This is Agent Orange, the same carcinogen that Monsanto, Dow, Bayer, et. al, poisoned Vietnam and our soldiers with. Now they are trying to patent it as their new pesticide- this is the part everyone should be paying attention to

  78. Never Ending Food says:

    The definition of
    ‘food security,’ which is used by the World Health Organization, is “when all people at all times have access to sufficient, safe, nutritious food to maintain a healthy and active life.” GMOs fail on all accounts. The current push
    in agriculture towards the monocropping of only a handful of high-carbohydrate low-nutrient foods, has left many countries facing chronic hungry seasons, malnutrition, and food shortages. Genetically engineered crops do not alleviate these problems…they exacerbate them. By moving further and further away from natural diversity, seasonal cropping systems, and the use of open-pollinated and locally-available resources, we find that GMOs do not lead to ‘sufficient’ food security.

    Proponents of GMOs often point to the fact that they are designed to use less chemicals, when in fact, just the opposite is true. Last year, Forbes

    magazine ran an article which stated that: “Food & Water Watch found
    that the total volume of glyphosate applied to the three biggest GE crops–corn, cotton, and soybeans–increased 10-fold from 15 million pounds in 1996 to 159 million pounds in 2012.” Overall pesticide use decreased only in the
    first few years GE crops were used (42 percent between 1998 and 2001) and has since then risen by 26 percent from 2001 to 2010.” When seen in the light
    of this increase of chemicals (many of which are being increasing linked to a corresponding rise in cancers, allergies, autism, and the deaths of bees, birds, and other keystone species) we find that GMOs do not lead to ‘safe’ food security.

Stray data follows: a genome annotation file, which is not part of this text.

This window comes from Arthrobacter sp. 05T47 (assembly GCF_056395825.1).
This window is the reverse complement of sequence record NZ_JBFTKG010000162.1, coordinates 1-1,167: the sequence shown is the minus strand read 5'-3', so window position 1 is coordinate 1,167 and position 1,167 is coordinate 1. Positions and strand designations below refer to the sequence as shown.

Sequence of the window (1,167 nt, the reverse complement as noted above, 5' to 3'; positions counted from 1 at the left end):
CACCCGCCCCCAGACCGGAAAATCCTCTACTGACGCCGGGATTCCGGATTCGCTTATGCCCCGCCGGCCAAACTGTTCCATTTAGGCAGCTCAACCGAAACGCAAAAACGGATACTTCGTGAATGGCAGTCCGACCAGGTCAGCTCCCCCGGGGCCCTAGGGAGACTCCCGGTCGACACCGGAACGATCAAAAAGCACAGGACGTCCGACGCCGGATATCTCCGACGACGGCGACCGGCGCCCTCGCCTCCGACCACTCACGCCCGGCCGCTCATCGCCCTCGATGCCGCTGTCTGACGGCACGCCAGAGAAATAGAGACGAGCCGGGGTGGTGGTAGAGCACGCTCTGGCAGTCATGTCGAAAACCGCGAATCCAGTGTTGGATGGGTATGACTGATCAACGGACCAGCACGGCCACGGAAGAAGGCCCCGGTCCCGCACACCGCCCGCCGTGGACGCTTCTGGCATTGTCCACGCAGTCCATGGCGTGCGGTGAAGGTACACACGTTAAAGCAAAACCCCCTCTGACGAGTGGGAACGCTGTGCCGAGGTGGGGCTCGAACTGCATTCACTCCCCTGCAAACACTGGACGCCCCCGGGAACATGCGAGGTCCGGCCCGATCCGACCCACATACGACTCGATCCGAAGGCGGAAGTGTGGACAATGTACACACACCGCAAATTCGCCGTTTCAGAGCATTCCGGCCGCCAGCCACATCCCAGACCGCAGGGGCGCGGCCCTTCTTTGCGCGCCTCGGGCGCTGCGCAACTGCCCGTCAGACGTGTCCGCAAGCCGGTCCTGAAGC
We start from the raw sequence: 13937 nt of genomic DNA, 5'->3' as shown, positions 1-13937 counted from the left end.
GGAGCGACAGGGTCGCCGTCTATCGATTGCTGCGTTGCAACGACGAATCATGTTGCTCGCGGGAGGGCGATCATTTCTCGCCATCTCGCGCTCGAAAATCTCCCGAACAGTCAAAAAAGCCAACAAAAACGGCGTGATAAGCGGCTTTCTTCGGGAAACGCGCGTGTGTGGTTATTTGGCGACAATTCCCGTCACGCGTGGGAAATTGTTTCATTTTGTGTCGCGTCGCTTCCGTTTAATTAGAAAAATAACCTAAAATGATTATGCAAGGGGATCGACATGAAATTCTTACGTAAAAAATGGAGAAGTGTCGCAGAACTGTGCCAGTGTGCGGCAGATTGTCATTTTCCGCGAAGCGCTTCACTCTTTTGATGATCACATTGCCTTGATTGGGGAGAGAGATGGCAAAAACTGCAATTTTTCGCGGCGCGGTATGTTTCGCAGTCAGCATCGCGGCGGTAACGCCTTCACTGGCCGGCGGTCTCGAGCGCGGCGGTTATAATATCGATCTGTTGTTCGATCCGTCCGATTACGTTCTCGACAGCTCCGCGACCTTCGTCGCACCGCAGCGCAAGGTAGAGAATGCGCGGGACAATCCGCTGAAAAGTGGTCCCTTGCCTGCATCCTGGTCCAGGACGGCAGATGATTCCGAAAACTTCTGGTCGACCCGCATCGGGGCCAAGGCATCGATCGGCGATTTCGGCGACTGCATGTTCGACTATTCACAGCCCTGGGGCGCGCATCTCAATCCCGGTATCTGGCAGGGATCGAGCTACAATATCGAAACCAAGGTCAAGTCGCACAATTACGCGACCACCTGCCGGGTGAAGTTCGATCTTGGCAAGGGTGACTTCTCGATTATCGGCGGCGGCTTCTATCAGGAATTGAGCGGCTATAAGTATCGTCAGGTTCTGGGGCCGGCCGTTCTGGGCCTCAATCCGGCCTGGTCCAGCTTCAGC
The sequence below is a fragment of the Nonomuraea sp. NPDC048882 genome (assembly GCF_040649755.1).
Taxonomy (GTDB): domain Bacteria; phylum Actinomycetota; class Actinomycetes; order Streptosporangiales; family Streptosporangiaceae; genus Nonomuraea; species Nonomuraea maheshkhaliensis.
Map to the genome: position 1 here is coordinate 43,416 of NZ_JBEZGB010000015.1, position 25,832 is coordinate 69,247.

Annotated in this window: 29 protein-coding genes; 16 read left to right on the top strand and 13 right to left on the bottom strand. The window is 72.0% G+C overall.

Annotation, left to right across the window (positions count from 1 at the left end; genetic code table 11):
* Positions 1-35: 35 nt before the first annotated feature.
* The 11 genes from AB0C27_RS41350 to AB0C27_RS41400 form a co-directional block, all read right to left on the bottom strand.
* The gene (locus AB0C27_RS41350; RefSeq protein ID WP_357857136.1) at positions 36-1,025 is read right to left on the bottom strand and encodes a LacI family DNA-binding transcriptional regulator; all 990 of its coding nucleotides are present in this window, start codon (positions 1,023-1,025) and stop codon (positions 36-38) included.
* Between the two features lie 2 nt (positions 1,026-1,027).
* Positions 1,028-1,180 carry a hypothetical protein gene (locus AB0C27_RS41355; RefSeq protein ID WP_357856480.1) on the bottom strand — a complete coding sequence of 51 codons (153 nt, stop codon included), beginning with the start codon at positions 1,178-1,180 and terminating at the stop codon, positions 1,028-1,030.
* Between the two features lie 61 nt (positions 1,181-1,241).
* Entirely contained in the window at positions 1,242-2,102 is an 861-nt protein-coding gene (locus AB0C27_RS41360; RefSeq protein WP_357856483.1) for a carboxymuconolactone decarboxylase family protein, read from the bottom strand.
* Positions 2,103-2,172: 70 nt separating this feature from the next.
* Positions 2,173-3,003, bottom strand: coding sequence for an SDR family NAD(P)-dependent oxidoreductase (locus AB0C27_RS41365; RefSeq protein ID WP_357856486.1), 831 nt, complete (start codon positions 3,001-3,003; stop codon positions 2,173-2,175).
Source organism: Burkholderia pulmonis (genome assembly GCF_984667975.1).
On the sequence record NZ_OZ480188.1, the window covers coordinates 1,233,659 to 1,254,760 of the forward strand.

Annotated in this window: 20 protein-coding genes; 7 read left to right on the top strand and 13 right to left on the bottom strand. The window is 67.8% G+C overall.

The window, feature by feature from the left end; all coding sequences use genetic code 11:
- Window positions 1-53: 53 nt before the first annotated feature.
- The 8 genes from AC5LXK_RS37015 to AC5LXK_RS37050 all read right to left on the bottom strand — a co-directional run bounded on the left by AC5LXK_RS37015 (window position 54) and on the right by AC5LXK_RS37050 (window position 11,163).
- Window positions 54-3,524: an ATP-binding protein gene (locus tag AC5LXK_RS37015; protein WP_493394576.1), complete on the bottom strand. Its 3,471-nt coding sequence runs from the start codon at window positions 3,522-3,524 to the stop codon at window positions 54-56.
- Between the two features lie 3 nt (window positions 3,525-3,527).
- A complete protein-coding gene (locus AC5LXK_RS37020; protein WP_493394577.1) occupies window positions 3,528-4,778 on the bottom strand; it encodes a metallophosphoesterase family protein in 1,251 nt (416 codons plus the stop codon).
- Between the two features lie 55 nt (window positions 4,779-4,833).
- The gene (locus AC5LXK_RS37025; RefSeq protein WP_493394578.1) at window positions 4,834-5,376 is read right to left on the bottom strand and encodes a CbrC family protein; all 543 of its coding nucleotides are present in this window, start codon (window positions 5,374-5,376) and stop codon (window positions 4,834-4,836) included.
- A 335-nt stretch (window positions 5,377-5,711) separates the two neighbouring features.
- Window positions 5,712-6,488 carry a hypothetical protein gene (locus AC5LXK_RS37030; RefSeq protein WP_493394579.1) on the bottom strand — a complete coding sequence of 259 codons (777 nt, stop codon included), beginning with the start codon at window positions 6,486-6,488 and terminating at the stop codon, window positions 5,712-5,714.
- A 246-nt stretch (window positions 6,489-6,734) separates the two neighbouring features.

The human body needs approximately 50 different nutrients for healthy growth, development, and to maintain an active life. When we focus primarily on a handful of low-nutrient agricultural ‘commodities’, we quickly find that nutrition becomes compromised. Many nations now, as we find here in Malawi, Africa have seen many consecutive years of surplus maize yields without a corresponding drop in our malnutrition rates. Genetically engineering maize to become ‘more productive’ would not help our situation…we are already producing TOO MUCH carbohydrate. As a result, the government and donors are now sinking millions of US dollars into supplementation, fortification, and medicinal nutrition programs, without addressing the root-cause of these deficiencies. As agriculture has pushed diets away from nutrition, we find pro-GMO advocates trying to put nutrients like vitamin A into foods where they don’t naturally belong. There is no need for this if we simply devise

    agricultural systems which are naturally diverse and which provide year-round access to ALL the nutrients we need. GMOs continue to push us further
    away from systems which offer balanced diets, and therefore do not lead to ‘nutritious’ food security.

  79. Wackes Seppi says:

    Monsanto has NEVER left the
    conventional seed sector in Europe. And since there is little hope
    introducing GM varieties in Europe in the next few years (decades)
    and there is (still…) an agricultural sector which requires seeds,
    they invest in the… conventional seed sector.

    By the way, Monsanto is not a « major
    GM food company ». Seed perhaps, food certainly not.

  80. Wackes Seppi says:

    There is no « failure of GMO’s in
    Europe ».

    There is only a failure of policymakers
    to keep their pants dry and clean when addressing anti-GMO FUD.

    Spain successfully grows MON 810
    maize (corn), to the satisfaction of farmers AND users.

  81. Aidan Benelle says:

    I suggest you reread the article

  82. Aidan Benelle says:

    “There is no « failure of GMO’s in

    Delusional..Guess you’ve never lived in Europe.

    The “Gm Market in Europe” primarily feeds their animals (GMO feed) not their people